It is the policy of the U.S. Government to provide equal opportunity in employment for all persons, to prohibit discrimination in employment because of race, color, religion, sex, national origin, age, or handicap, and to promote the full realization of equal employment opportunity through a continuing affirmative employment program in each agency.(1)
However, several factors in federal agencies indicate a lack of adherence to this policy. Those factors include glass ceilings, barriers to Americans with disabilities, the lack of management accountability, and negative attitudes and perceptions.
Glass Ceilings for Women and Minorities. "Despite a dramatically growing presence in the workplace . . . progression into the middle and senior levels of management has been elusive for minorities and women. . . . There is a [glass] ceiling. . . . The term glass ceiling refers to invisible, yet real or perceived, barriers which appear to stymie advancement opportunities for minorities and women."(2)
Constance Berry Newman, former Director of the Office of Personnel Management (OPM), said that ". . . the percentages of women and minorities in the SES [senior executive service] and the pipeline to the SES are unacceptable."(3) Most of the SES positions are held by white men. Women hold only 12 percent of these positions, and minorities hold only 9 percent.(4)
A fundamental means of enabling qualified women and minorities to be appropriately represented in the pipeline to the SES is to ensure that they are appropriately present in agencies' key jobs--jobs that can lead to middle and upper management positions.(5) There is a great disparity in the promotion rates for women and minorities in administrative and professional occupations at the grades 9 and 11 levels. This disparity has a significant impact on the number of women and minorities in high-graded jobs, as grades 9 to 11 are the gateways between entry-level jobs and senior-level jobs for most federal government employees.(6)
"At a September 1991 national conference . . . officials from [the Equal Employment Opportunity Commission (EEOC)], OPM, the Merit Systems Protection Board, and the Federal Labor Relations Authority said in public forums that shattering the glass ceiling in the federal government will depend on (1) getting women and minorities into the job tracks that lead to top management and (2) providing them with the necessary training and development opportunities to progress within those job tracks."(7) Doing this will require leadership from the top and accountability for results.
Americans with Disabilities. Females and ethnic minorities are not alone in their underrepresentation in the federal workforce. The largest underemployed minority group in America is Americans with disabilities.(8) Persons with disabilities are underrepresented at all levels. Passage of the Americans with Disabilities Act of 1990 heightened the awareness of federal managers, supervisors, and employees on the issues of employment, training, and advancing people with disabilities.(9) However, in 1990 only 6 percent of federal employees had disabilities and only 1 percent had severe disabilities.(10)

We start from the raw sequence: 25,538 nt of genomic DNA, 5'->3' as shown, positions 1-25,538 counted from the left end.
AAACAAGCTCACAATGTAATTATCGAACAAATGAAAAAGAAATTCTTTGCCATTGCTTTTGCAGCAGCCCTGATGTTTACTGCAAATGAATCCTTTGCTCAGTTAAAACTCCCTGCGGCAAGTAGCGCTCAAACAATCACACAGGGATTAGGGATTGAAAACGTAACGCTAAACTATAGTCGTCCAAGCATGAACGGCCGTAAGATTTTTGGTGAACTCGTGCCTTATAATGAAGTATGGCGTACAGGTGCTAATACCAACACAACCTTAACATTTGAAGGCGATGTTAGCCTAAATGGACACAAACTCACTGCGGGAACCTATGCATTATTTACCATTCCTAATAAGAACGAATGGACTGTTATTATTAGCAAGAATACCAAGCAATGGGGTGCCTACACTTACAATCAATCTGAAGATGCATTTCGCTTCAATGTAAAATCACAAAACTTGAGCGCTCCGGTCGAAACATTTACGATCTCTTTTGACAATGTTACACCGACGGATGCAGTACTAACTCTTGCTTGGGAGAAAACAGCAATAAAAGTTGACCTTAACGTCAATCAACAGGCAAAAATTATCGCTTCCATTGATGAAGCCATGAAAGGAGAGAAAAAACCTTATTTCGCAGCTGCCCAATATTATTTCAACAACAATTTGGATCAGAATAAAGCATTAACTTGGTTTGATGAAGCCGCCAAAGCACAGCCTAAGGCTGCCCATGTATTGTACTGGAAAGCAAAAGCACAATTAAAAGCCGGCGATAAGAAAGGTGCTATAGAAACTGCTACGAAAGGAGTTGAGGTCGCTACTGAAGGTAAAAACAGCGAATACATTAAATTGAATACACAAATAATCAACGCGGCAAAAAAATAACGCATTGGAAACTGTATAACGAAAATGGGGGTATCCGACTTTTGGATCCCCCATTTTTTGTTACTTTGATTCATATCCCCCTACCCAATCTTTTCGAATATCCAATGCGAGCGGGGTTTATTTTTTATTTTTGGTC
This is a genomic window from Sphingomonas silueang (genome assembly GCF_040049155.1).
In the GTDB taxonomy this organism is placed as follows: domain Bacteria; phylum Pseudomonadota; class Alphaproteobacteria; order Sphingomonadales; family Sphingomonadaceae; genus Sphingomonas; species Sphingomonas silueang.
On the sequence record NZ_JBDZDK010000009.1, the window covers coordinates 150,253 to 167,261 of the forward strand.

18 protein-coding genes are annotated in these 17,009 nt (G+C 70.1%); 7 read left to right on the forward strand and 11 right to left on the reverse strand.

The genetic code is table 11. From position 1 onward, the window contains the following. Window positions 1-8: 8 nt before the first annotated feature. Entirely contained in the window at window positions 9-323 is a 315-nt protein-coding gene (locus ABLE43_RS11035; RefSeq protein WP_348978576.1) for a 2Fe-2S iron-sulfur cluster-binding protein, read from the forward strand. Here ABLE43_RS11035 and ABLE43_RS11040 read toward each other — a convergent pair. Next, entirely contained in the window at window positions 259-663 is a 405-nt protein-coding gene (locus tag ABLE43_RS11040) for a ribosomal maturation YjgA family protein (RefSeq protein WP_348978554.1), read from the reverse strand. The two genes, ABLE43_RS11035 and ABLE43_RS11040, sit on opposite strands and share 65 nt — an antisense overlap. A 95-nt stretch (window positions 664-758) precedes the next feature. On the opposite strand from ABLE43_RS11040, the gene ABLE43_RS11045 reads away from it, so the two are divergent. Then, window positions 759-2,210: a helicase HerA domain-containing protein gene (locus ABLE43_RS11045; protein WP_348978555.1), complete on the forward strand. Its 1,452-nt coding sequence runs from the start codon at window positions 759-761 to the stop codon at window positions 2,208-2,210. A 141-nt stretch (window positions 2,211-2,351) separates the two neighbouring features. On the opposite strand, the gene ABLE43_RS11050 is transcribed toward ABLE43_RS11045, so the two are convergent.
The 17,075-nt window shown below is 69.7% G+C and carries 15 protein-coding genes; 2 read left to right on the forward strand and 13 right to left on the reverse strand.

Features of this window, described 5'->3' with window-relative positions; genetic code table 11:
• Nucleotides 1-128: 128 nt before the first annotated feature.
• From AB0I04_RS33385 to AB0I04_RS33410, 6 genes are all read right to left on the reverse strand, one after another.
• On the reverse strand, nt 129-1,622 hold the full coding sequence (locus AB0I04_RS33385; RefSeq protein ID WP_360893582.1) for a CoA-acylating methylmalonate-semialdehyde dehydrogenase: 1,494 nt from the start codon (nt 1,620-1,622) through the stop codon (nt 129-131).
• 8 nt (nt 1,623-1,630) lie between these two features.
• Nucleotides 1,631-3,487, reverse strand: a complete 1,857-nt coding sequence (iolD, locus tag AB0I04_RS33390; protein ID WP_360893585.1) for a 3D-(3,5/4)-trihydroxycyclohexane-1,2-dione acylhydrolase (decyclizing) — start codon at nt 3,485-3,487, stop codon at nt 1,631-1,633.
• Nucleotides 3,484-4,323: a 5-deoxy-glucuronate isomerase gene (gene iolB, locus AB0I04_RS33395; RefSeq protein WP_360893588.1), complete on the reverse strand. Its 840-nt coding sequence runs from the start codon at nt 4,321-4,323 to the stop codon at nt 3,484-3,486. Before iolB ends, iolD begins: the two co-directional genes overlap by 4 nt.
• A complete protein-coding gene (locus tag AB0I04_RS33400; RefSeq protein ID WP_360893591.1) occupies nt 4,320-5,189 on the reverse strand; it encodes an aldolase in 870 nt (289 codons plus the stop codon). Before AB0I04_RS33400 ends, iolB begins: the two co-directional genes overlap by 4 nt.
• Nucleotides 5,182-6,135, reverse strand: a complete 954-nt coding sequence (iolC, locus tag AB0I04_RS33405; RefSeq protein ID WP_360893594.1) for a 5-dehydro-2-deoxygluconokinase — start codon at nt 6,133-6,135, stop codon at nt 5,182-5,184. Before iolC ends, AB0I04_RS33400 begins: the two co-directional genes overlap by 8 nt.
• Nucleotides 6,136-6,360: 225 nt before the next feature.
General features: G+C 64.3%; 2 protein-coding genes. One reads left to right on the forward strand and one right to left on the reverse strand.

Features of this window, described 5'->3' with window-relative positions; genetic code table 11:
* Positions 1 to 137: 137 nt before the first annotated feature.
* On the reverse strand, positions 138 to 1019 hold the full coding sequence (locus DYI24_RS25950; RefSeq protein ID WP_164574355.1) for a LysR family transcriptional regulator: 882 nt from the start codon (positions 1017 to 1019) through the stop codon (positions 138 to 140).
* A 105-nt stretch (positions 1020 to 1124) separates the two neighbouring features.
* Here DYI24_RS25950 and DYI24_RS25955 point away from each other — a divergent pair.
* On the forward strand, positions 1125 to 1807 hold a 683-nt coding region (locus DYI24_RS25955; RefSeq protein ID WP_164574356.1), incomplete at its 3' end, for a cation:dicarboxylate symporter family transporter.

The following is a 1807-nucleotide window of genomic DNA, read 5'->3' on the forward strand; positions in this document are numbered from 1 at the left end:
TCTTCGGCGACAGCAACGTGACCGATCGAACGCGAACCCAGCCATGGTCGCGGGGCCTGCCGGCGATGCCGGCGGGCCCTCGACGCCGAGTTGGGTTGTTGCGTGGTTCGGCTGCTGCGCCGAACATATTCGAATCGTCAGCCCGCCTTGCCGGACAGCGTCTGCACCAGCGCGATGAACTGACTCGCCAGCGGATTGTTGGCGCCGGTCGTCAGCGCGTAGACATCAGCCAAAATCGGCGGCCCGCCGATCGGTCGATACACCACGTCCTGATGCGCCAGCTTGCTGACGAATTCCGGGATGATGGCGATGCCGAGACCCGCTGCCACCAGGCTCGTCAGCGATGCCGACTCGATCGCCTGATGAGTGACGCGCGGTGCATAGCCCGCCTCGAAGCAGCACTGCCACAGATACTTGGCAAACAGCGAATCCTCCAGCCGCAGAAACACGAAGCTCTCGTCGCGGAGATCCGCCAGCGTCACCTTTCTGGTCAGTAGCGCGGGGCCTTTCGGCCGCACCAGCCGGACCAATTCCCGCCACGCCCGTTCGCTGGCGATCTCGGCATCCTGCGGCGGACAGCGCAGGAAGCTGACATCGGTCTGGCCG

Federal agencies must, and have begun to, develop and implement effective strategies to ensure that persons with disabilities are given equitable employment opportunities in the federal government. Under Project Able Beneficiaries Link to Employers, OPM, the Social Security Administration, and state vocational rehabilitation offices in Virginia, Maryland, and the District of Columbia are working in partnership to create a new referral system that will place employees in direct contact with qualified potential employees with disabilities. In addition, OPM, in cooperation with the Department of Veterans Affairs, announced in June 1993 the implementation of a nationwide Job Ready Disabled Veterans Connection, which enables federal agencies to have rapid access to referral lists of job ready disabled veterans.
The current initiatives are commendable, but the federal government must continue to implement effective systems to increase the representation of job ready Americans with disabilities. There is a very real opportunity today for OPM to facilitate employment, training, and advancement of people with disabilities through a major campaign aimed at those managers and supervisors who make these key decisions.(11)
Lack of Management Accountability. This administration has clearly demonstrated its commitment to equal opportunity and valuing workforce diversity. However, the longstanding lack of management accountability is a critical flaw in and barrier to current efforts to accomplish equal opportunity in the federal workforce. Currently, there is neither a consequence system for agency heads and their managers who do not plan, develop, and implement creative ways in which to accomplish equal opportunity goals nor a reward system for those who do.(12)
While it is important to deregulate, decentralize, and provide a certain degree of management flexibility, increased flexibility in the absence of appropriate accountability could undermine equal opportunity and affirmative employment efforts. Numerous reports issued by the General Accounting Office cite discrimination within the government.(13) Accountability must be encouraged by the President's reaffirmation of top-down commitment.
Agencies must review, evaluate, and control managerial and supervisory performance in such a manner as to ensure a continuing affirmative application and vigorous enforcement of the policy of equal opportunity, and provide orientation, training, and advice to managers and supervisors to ensure their understanding and implementation of the equal employment opportunity policies and programs.(14)